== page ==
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American Nurses Association Honors Fallen Nurses on One-Year Anniversary of Coronavirus Pandemic


Zachary Levine



Shannon McClendon



SILVER SPRING, MD—Today, March 11th, marks the one-year anniversary of the day when the World Health Organization declared the coronavirus a global pandemic. Over the past year, according to the American Nurses Association (ANA) more than 500 nurses* in the U.S. have made the ultimate sacrifice – losing their life to COVID-19, often succumbing to the disease after caring for patients afflicted with it.

In honor of their sacrifice, ANA encourages everyone to join together on the anniversary of the COVID-19 pandemic and remember those nurses and health care professionals we have lost. This remembrance might take the form of a moment of silence at the start of the day and/or lighting a candle in honor of the fallen. 

“On behalf of the ANA Enterprise, I extend our deepest condolences to the families, friends, colleagues, and communities mourning the fallen”, said ANA President Ernest Grant, PHD, RN, FAAN. “This solemn occasion is a time to honor these remarkable men and women and pay tribute to those who have lost their lives, so that others may live”.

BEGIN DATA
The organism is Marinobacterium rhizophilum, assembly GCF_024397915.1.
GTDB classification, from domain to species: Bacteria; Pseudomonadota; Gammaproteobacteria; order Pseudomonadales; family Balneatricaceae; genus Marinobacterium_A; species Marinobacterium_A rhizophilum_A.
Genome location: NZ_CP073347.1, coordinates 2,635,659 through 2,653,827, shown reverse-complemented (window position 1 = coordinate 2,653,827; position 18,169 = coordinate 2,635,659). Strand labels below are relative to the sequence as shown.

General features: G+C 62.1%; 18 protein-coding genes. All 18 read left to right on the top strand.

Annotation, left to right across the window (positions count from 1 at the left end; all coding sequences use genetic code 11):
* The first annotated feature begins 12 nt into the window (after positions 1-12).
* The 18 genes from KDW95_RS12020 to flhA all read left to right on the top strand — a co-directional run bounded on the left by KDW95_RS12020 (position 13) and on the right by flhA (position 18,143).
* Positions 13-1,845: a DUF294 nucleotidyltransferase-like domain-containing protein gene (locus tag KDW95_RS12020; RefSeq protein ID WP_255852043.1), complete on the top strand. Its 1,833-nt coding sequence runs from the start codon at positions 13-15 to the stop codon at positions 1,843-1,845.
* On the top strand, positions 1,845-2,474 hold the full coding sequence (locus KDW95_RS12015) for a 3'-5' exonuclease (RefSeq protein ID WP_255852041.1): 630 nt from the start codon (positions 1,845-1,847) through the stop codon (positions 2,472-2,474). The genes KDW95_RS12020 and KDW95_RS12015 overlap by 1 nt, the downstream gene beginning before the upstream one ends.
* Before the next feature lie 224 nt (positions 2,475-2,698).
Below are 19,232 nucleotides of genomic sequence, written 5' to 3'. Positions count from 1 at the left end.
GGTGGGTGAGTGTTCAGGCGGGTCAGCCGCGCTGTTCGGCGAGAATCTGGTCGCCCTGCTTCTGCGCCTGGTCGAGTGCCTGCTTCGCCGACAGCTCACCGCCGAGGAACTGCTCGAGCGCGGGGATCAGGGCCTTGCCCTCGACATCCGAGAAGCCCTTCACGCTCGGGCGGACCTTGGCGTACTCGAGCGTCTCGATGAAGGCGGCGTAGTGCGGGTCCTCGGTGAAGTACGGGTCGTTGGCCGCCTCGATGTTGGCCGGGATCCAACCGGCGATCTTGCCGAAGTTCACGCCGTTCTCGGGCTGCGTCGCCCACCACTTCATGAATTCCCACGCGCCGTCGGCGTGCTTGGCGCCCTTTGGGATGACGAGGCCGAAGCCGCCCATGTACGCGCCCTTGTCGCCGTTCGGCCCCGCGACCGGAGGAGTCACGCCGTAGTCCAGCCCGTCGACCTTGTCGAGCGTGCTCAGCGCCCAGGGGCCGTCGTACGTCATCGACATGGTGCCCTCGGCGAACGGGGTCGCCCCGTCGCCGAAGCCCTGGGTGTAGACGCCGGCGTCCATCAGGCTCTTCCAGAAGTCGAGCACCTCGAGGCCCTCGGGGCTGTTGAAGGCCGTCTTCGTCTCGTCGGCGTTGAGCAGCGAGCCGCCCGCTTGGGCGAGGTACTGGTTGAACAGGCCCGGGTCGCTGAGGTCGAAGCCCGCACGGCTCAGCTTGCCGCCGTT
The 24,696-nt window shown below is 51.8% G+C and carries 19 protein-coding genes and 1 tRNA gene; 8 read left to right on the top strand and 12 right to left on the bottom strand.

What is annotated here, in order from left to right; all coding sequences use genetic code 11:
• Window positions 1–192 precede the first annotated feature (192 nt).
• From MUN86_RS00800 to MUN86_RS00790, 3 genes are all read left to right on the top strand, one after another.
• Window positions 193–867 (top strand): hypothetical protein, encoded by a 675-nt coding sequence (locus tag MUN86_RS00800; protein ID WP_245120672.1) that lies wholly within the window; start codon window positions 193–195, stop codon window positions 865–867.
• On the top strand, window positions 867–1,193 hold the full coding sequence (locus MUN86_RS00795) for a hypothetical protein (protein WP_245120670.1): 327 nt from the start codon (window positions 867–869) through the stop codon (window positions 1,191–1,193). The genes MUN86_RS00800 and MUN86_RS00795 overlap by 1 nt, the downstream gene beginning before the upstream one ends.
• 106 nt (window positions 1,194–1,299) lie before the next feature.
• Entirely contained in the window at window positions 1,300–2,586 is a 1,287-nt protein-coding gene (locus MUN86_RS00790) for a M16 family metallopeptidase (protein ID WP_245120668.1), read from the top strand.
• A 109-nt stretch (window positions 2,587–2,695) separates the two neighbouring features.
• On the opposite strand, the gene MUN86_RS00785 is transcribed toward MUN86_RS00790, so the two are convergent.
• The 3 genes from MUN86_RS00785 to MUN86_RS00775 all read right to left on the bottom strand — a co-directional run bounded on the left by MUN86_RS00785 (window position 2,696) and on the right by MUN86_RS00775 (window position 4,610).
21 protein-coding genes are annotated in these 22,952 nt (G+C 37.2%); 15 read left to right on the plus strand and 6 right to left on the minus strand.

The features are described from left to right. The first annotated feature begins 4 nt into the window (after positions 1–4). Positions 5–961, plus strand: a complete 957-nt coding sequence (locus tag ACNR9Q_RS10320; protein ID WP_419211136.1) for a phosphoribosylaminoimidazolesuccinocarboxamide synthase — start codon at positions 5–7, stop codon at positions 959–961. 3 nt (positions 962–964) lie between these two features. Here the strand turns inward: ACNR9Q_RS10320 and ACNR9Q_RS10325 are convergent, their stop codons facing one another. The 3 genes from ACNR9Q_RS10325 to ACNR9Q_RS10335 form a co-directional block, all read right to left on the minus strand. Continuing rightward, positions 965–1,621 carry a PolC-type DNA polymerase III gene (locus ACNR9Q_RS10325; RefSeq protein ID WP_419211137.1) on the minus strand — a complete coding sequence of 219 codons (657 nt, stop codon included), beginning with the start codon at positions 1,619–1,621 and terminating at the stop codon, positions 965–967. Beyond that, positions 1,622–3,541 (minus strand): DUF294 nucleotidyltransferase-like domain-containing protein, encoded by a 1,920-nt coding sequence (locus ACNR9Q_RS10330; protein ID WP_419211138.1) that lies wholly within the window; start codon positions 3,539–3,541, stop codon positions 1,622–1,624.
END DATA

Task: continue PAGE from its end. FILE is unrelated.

Nurses are among some 3500 U.S. health care workers reported to have been lost due to COVID-19, and the more than 500,000 Americans who have died from the coronavirus.  

“Now is the time for us all to recommit to take all necessary actions to protect health care workers and continue to stem the spread of this deadly disease—such as wearing a mask, hand washing, and social distancing,” said Grant. “ANA will continue to urge Congress and the Biden Administration to take action to provide resources to address the trauma, grief and PTSD of nurses and frontline health care workers, the critical failures of the supply chain for PPE and other supplies, and hazard pay to maintain a ready nursing workforce. The American Rescue Act will move us in the right direction, but more will need to be done to rebuild the public health infrastructure and workforce, maintain it in the future, and restore the health of communities nationwide.”

We can and must honor the legacies of the fallen by taking the actions necessary to protect health care workers and the public from future threats.  

*Based on ANA’s tracking of nurses’ deaths reported by news organizations or other sources.


About the American Nurses Association (ANA)

The American Nurses Association (ANA) is the premier organization representing the interests of the nation's 4.2 million registered nurses. ANA advances the profession by fostering high standards of nursing practice, promoting a safe and ethical work environment, bolstering the health and wellness of nurses, and advocating on health care issues that affect nurses and the public. ANA is at the forefront of improving the quality of health care for all. For more information, visit


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